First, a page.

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Histologic evaluation indicated that all of the polyps were hamartomas (Fig. 3F). The histologic characteristics of these polyps had an extensive arborizing smooth muscle component and normal glandular epithelium. Histologic comparison of polyps derived from Lkb1+/− mice (Fig. 3F) with polyps resected from human patients with PJS (Fig. 3E) revealed striking similarities.

Out of 13 Lkb1+/− mice with complete histologic assessment of all of the organs, 9 (69%) exhibited organomegaly of spleen, lung, liver, stomach, and intestine. No other neoplasms or tumors were observed.

Survival and polyposis in Lkb1+/−/p53+/− and Lkb1+/−/p53−/− mice. As mentioned above, current evidence suggests that Lkb1 regulates p53-dependent apoptosis, and loss of p53 is an important factor in tumor development. To determine whether Lkb1 and p53 mutations act synergistically in tumorigenesis, we mated Lkb1 heterozygous knockout mice with p53 homozygous knockout mice (20) to generate a series of mice heterozygous for both mutations (Lkb1+/−/p53+/−). A population of 129 mice carrying a mutant allele of both Lkb1 and p53 were generated and monitored. Lkb1+/−/p53+/− mice were found to have reduced life spans with ∼50% dying by 10 months (Fig. 2B). The median age of survival of Lkb1+/−/p53+/− mice (10 months) was dramatically lower than that of mice heterozygous for the Lkb1 or p53 mutation alone (14 and 18 months, respectively).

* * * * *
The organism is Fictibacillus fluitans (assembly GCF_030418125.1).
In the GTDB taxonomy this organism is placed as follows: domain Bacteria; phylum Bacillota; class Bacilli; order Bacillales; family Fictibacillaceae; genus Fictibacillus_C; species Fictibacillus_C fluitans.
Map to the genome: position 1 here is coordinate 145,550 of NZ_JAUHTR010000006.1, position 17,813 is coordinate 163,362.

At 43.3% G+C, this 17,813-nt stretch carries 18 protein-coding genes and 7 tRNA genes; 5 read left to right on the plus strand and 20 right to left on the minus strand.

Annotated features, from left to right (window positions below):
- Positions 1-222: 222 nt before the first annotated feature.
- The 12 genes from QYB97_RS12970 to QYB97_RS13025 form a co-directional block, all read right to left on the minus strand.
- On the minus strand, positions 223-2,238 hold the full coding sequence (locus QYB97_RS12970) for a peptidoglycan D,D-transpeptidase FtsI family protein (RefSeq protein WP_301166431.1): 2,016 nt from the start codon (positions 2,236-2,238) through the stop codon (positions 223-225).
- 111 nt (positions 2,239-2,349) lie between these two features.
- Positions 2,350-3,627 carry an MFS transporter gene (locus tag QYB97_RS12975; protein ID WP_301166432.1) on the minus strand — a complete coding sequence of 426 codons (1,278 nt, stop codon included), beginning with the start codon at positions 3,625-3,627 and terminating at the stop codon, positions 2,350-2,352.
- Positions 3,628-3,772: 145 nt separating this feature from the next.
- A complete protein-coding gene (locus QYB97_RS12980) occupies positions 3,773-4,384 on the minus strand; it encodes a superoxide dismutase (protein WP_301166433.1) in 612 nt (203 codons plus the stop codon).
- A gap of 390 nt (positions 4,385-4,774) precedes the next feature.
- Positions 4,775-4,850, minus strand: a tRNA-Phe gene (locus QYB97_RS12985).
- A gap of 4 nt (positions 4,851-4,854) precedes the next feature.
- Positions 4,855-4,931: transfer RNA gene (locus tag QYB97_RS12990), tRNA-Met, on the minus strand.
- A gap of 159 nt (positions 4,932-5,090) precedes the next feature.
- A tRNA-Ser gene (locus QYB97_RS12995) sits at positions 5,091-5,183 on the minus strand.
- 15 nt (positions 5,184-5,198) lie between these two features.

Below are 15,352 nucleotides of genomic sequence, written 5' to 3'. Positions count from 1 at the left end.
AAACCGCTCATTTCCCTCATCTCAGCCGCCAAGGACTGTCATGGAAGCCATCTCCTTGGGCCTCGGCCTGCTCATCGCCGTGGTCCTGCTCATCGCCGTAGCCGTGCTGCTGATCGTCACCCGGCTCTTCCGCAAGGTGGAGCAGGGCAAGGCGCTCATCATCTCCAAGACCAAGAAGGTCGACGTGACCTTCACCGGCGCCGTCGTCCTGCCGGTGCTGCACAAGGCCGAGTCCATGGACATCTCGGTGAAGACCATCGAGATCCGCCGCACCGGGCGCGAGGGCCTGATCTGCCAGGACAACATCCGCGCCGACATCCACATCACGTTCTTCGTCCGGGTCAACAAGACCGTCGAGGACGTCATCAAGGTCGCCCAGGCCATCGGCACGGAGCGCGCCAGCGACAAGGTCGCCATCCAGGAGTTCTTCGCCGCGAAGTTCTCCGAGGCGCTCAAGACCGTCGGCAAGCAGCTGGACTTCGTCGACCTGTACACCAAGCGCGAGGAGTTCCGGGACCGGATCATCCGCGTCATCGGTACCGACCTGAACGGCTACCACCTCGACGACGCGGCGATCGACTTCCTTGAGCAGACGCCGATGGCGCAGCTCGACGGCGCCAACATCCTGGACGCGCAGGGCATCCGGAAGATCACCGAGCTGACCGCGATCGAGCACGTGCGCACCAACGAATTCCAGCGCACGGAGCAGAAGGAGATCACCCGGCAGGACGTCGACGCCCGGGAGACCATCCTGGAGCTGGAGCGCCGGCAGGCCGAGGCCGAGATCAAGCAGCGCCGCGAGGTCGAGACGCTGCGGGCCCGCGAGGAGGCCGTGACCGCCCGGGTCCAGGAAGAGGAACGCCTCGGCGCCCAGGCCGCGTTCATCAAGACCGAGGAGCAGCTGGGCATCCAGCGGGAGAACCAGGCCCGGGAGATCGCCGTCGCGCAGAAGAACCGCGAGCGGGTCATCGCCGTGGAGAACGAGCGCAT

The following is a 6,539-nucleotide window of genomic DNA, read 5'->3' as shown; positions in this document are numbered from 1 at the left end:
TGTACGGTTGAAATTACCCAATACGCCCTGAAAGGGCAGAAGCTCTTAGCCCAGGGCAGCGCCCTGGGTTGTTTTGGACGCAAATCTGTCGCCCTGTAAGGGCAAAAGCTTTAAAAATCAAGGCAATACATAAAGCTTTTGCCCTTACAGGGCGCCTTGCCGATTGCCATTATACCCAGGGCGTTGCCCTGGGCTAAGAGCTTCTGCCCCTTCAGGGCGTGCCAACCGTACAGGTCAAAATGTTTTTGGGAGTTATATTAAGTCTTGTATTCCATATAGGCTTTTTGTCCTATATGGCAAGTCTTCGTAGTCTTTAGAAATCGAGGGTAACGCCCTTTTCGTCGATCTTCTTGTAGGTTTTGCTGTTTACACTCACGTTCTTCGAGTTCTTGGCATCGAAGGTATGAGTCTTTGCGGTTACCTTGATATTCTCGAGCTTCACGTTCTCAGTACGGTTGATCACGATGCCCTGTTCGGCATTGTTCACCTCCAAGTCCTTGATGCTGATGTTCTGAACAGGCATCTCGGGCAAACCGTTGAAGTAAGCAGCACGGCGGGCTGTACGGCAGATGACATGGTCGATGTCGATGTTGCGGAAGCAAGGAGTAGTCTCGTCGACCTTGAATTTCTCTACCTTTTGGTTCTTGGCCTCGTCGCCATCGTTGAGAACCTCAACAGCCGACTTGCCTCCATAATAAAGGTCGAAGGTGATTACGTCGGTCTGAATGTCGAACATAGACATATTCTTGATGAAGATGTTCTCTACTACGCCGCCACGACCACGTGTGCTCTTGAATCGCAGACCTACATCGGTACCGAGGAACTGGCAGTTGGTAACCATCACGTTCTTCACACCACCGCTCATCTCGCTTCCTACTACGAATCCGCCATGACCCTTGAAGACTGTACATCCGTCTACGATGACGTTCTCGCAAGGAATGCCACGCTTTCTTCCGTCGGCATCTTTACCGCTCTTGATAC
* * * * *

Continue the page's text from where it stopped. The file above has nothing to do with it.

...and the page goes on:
Similar to Lkb1+/− mice, Lkb1+/−/p53+/− mice had enlarged abdomens due to hamartomatous polyps in the pylorus and duodenum (Fig. 3C). Mice that became moribund were euthanized and subjected to a complete necropsy. Ninety-two percent (35 out of 38) of the moribund Lkb1+/−/p53+/− mice ranging in age from 7 to 14 months showed polyps in their gastrointestinal tract. The majority of these mice had polyps in the stomach and/or duodenum (Table 1). One mouse also displayed colonic polyps. We compared the time to onset of polyposis observed in Lkb1+/− to that seen in Lkb1+/−/p53+/− mice. Necropsy was done on the randomly selected Lkb1+/−/p53+/− mice at different time points. Polyps could not be detected in the mice younger than 5.5 months (four out of four), but were detected in 60% of mice (three out of five) at 6.5 months. This result is similar to the time to onset of polyposis observed in Lkb1+/− mice. In addition, both intensity (data not shown) and the histologic appearance (Fig. 3G) of the polyps in Lkb1+/−/p53+/− mice were very similar to those in Lkb1+/− mice. Thus, it is very possible that loss of one allele of p53 is not enough to accelerate the polyposis. To further evaluate whether p53 plays a role in polyposis, a cohort of 20 mice nullizygous for p53 and containing one mutant Lkb1 allele (Lkb1+/−/p53−/−) mice were generated and monitored. The median age of survival of Lkb1+/−/p53−/− mice was ∼4.5 months which is very similar to their littermate p53−/− mice (Fig. 2C). Necropsy studies revealed that gastrointestinal hamartomatous polyps (Fig. 3D) in Lkb1+/−/p53−/− mice were identified as early as 4.3 months. This is ∼2 months earlier than those for Lkb1+/−/p53+/− mice, no time difference was observed between the Lkb1+/− and Lkb1+/−/p53+/− mice. Although the histologic appearance of these polyps from Lkb1+/−/p53−/− mice (Fig. 3H) are very similar to the polyps identified in the Lkb1+/− and Lkb1+/−/p53+/− mice, the difference in the polyps locations were observed as two out of seven mice also had polyps in their large intestines. These findings suggested that the knockout p53 gene in the Lkb1+/− mice increases the time to onset of polyposis and influence the distribution of polyps.